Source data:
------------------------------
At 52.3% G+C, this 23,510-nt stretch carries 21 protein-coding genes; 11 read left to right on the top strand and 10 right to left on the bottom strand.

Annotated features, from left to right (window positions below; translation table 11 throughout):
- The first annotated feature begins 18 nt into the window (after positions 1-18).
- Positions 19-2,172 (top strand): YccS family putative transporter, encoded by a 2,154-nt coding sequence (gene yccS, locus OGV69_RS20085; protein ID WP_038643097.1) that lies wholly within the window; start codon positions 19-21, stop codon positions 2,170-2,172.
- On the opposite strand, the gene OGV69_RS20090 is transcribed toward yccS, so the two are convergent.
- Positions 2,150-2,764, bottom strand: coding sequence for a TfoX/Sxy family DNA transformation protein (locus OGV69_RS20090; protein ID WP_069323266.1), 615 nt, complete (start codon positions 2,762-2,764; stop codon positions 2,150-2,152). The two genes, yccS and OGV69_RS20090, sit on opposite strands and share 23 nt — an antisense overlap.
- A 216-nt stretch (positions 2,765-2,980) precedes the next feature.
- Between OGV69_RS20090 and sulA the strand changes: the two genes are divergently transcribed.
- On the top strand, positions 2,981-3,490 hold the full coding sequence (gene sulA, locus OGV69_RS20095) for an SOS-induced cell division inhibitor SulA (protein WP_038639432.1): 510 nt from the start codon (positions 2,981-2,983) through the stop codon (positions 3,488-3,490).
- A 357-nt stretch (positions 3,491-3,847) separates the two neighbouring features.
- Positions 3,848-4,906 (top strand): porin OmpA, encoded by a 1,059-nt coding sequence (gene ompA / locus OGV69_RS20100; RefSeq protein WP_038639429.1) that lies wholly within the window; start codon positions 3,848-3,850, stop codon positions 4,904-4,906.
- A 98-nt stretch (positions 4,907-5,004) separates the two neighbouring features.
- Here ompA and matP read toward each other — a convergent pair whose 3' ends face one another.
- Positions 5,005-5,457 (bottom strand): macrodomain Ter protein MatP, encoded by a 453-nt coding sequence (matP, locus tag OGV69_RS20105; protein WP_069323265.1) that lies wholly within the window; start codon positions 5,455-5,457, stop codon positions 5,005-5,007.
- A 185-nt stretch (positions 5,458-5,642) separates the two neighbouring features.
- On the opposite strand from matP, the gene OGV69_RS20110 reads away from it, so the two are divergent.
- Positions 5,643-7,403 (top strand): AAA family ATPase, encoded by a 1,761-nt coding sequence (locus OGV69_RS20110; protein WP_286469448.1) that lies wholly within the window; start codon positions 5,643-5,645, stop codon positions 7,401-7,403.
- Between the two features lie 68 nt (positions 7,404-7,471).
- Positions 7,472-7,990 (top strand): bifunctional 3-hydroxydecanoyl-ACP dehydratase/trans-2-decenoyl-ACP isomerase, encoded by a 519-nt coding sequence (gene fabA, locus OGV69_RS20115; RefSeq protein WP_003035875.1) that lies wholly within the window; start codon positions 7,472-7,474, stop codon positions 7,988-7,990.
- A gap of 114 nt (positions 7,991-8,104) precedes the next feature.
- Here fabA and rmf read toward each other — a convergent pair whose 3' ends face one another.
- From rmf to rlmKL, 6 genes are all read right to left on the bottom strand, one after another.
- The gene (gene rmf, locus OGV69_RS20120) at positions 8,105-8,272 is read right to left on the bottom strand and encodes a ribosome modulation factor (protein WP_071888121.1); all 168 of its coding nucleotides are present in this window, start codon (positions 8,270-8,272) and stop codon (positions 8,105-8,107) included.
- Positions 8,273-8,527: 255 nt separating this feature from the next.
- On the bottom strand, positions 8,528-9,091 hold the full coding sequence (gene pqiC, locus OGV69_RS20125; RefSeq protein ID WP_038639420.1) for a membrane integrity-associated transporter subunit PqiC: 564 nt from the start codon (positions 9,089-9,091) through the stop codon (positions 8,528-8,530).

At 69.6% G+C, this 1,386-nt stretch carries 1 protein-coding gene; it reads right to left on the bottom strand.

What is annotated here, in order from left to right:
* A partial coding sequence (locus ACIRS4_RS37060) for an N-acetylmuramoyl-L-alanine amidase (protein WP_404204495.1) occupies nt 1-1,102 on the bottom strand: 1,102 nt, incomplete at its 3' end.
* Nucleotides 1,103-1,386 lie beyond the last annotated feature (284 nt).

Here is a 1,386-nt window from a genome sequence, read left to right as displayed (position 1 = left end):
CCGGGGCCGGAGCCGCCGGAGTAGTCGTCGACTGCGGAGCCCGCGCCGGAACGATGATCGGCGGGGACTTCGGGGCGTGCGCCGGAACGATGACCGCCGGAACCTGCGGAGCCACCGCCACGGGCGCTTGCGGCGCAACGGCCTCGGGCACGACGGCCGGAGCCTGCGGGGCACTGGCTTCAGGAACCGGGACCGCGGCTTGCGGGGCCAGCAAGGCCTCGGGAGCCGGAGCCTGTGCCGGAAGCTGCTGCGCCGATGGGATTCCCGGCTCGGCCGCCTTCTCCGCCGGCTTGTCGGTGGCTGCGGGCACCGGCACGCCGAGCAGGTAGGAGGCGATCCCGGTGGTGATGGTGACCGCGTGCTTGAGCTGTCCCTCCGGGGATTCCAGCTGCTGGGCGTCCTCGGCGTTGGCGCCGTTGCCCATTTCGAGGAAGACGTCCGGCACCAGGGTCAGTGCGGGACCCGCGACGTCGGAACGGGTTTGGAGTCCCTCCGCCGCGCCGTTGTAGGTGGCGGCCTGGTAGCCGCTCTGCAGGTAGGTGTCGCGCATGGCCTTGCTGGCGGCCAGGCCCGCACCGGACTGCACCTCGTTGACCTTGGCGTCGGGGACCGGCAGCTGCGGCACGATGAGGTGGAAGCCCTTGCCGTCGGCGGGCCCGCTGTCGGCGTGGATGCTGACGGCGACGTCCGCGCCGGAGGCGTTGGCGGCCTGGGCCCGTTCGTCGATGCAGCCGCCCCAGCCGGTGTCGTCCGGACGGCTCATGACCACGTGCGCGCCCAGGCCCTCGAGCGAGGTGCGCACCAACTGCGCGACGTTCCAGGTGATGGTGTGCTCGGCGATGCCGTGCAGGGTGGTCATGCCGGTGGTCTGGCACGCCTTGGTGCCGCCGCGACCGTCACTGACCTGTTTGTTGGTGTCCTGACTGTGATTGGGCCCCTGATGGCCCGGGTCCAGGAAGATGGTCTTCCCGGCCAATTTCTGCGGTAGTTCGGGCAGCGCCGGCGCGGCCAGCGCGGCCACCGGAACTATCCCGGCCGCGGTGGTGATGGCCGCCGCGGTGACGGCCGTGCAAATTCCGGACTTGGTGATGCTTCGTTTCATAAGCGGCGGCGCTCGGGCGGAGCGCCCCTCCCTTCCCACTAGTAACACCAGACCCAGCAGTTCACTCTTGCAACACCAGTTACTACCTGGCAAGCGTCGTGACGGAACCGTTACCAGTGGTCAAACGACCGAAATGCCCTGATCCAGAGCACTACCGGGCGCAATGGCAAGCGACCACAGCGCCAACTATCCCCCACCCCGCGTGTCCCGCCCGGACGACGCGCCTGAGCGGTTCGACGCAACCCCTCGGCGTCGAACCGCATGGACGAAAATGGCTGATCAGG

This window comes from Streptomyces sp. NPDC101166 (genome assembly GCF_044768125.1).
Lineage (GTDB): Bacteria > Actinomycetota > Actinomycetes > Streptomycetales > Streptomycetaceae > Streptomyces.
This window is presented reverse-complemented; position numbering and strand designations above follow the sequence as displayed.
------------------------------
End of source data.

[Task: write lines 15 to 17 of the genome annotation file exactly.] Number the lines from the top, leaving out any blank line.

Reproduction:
- A 185-nt stretch (positions 5,458-5,642) separates the two neighbouring features.
- On the opposite strand from matP, the gene OGV69_RS20110 reads away from it, so the two are divergent.
- Positions 5,643-7,403 (top strand): AAA family ATPase, encoded by a 1,761-nt coding sequence (locus OGV69_RS20110; protein WP_286469448.1) that lies wholly within the window; start codon positions 5,643-5,645, stop codon positions 7,401-7,403.